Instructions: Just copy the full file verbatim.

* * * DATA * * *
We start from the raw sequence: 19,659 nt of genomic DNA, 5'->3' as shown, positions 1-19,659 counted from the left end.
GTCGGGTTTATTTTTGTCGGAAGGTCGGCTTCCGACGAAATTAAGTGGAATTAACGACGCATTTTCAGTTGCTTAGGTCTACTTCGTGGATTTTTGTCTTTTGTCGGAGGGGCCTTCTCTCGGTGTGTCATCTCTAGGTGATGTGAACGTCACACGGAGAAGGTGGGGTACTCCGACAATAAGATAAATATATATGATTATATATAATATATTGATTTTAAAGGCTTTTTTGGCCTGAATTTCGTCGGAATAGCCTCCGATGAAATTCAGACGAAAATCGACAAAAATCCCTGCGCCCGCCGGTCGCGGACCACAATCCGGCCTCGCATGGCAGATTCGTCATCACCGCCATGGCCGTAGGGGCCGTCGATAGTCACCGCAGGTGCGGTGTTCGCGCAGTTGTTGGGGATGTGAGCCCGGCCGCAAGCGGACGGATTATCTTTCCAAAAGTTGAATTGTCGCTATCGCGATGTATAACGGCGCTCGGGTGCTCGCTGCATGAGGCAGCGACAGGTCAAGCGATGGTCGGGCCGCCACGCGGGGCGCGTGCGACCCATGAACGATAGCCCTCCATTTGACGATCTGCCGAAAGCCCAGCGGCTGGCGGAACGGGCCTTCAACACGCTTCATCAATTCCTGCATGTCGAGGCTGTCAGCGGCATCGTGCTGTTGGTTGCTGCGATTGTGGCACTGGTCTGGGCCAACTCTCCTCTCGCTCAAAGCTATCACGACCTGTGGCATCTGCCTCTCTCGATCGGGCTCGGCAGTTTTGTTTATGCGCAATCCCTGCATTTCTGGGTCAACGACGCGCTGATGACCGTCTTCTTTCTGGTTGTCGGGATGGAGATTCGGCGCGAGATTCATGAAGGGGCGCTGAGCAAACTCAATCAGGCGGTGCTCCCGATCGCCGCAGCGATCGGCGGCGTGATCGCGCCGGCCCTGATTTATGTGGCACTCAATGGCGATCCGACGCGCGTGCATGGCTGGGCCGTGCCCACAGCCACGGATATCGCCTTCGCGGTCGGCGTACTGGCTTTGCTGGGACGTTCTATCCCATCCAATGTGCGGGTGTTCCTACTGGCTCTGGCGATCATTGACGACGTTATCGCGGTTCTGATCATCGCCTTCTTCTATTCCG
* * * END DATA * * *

We start from the raw sequence: 19,659 nt of genomic DNA, 5'->3' as shown, positions 1-19,659 counted from the left end.
GTCGGGTTTATTTTTGTCGGAAGGTCGGCTTCCGACGAAATTAAGTGGAATTAACGACGCATTTTCAGTTGCTTAGGTCTACTTCGTGGATTTTTGTCTTTTGTCGGAGGGGCCTTCTCTCGGTGTGTCATCTCTAGGTGATGTGAACGTCACACGGAGAAGGTGGGGTACTCCGACAATAAGATAAATATATATGATTATATATAATATATTGATTTTAAAGGCTTTTTTGGCCTGAATTTCGTCGGAATAGCCTCCGATGAAATTCAGACGAAAATCGACAAAAATCCCTGCGCCCGCCGGTCGCGGACCACAATCCGGCCTCGCATGGCAGATTCGTCATCACCGCCATGGCCGTAGGGGCCGTCGATAGTCACCGCAGGTGCGGTGTTCGCGCAGTTGTTGGGGATGTGAGCCCGGCCGCAAGCGGACGGATTATCTTTCCAAAAGTTGAATTGTCGCTATCGCGATGTATAACGGCGCTCGGGTGCTCGCTGCATGAGGCAGCGACAGGTCAAGCGATGGTCGGGCCGCCACGCGGGGCGCGTGCGACCCATGAACGATAGCCCTCCATTTGACGATCTGCCGAAAGCCCAGCGGCTGGCGGAACGGGCCTTCAACACGCTTCATCAATTCCTGCATGTCGAGGCTGTCAGCGGCATCGTGCTGTTGGTTGCTGCGATTGTGGCACTGGTCTGGGCCAACTCTCCTCTCGCTCAAAGCTATCACGACCTGTGGCATCTGCCTCTCTCGATCGGGCTCGGCAGTTTTGTTTATGCGCAATCCCTGCATTTCTGGGTCAACGACGCGCTGATGACCGTCTTCTTTCTGGTTGTCGGGATGGAGATTCGGCGCGAGATTCATGAAGGGGCGCTGAGCAAACTCAATCAGGCGGTGCTCCCGATCGCCGCAGCGATCGGCGGCGTGATCGCGCCGGCCCTGATTTATGTGGCACTCAATGGCGATCCGACGCGCGTGCATGGCTGGGCCGTGCCCACAGCCACGGATATCGCCTTCGCGGTCGGCGTACTGGCTTTGCTGGGACGTTCTATCCCATCCAATGTGCGGGTGTTCCTACTGGCTCTGGCGATCATTGACGACGTTATCGCGGTTCTGATCATCGCCTTCTTCTATTCCG